A whosit or a whatsit?

S. Dale Morrey sdalemorrey at gmail.com
Fri Feb 22 10:55:48 MST 2013

Thanks for the info and yes this is all planning at this stage.
ATA was the word I was looking for.  It's just one of those times when
you know you know something but can't quite dig it out of your brain.
As for DiD service, there appears to be more than one provider for the
numbers, however getting anyone in Ecuador to set a firm price that
doesn't involve the direction the wind is blowing is rather difficult.

Alright so now this plan is coming together.
ATA to bridge the PSTN phone to the internet.
Asterisk or Freeswitch for call origination.
I have a list of about 50 a-z termination services, and am currently
trying to nail down the lowest cost / best option.
DiD service setup to forward incoming calls to Asterisk/Freeswitch

Again this is business planning, it's just something to present to a
group of local businessmen/women who want to provide a better option.
The time table for deployment if approved would be 6 months to a year.

Is there anything I'm missing which might be vital here?

On Fri, Feb 22, 2013 at 12:47 PM, Lonnie Olson <lists at kittypee.com> wrote:
> As said before these devices are ATAs, but have many different product names.
> However before getting into the technical details, you might want to
> work on your business plan first.
> You need an upstream provider.
> Either:
> * the local LEC itself, in which you pay the expensive call fees yourself
> * a competitive LEC that is cheaper, if one exists
> * SIP trunk provider in another calling rate center, in which you pay
> LD charges for calls to your own local area
> * a local SIP trunk provider, in which you are just a middle man
> Also, you need to buy numbers in the local calling area.  Those will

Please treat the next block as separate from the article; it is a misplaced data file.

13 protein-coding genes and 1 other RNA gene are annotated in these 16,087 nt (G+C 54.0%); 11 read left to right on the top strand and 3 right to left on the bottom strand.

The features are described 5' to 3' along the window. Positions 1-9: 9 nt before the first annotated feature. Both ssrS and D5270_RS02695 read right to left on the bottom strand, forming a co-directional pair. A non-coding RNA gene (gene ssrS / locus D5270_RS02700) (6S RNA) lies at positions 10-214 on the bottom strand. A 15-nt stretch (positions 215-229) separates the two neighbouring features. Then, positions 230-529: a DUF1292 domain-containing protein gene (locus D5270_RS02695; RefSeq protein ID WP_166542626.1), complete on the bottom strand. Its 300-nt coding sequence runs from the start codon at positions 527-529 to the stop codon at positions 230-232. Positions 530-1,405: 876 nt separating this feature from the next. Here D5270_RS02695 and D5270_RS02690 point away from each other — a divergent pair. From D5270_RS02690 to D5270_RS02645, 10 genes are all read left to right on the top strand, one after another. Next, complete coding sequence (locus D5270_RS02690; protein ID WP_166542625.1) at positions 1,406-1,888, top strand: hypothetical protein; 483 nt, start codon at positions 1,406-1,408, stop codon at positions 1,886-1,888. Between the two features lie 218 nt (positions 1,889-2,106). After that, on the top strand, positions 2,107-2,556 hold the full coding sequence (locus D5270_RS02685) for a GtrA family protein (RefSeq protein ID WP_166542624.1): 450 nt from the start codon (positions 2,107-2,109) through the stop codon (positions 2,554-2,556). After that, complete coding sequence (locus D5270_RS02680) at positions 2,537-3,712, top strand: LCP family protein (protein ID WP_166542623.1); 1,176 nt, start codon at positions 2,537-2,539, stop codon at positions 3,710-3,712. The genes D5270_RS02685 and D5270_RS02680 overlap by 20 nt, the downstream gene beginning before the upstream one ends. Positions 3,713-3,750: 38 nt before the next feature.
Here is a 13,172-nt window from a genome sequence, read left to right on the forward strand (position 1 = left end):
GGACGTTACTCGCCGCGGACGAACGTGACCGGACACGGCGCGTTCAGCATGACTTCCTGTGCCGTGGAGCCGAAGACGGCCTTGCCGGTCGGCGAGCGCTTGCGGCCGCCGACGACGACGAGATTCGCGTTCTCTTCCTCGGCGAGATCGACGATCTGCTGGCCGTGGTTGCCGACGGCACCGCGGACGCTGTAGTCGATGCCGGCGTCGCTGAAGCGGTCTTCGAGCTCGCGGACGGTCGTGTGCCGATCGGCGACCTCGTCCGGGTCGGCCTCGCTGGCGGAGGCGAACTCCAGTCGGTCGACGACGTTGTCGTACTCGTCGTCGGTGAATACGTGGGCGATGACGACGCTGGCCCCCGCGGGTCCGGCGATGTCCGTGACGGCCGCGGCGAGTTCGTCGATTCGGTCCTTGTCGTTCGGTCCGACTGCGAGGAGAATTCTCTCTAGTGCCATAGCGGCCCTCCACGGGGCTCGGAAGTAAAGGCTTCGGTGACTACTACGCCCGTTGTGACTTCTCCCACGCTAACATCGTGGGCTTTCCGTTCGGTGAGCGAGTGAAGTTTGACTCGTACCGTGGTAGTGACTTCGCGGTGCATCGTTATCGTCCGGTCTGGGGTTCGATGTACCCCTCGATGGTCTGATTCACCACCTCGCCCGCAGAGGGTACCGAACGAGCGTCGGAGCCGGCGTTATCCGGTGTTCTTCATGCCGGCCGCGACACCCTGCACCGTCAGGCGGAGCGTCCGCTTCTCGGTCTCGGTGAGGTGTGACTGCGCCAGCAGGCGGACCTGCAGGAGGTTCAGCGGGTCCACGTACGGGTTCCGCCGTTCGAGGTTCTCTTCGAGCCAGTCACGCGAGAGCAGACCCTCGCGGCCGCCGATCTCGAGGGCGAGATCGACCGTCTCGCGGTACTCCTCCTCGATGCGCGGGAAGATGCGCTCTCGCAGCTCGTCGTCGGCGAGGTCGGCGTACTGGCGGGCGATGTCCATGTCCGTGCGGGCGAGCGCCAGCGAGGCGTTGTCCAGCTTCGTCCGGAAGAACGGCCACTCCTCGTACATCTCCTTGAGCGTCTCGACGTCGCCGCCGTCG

> have to come from a local carrier.
> On Thu, Feb 21, 2013 at 9:46 PM, S. Dale Morrey <sdalemorrey at gmail.com> wrote:
>> So continuing my adventures in Ecuador I'm looking at establishing
>> VOIP service in a small community that has great internet access but
>> where the landline cost per call is very expensive and cell service is
>> sporadic.
>> I think a couple of Asterisk servers could probably do most of the
>> work especially since the majority of calls would be locals calling
>> locals, we could completely bypass the incumbent telco for most use
>> cases and I'm sure I can find terminating services for calls outside
>> the local exchange area.
>> I was talking with one of the local businessmen and was able to
>> explain that there are devices that can directly connect an open port
>> on his router to the pots line in his home and provide him with
>> dialtone and direct dial service without the need to keep a computer
>> on 24/7.
>> For the life of me I'm now drawing a blank on what this device is
>> called, or who the manufacturer(s) are.  This is going to be vital
>> information if we move ahead with this service.
>> Any ideas?
>> Thanks!
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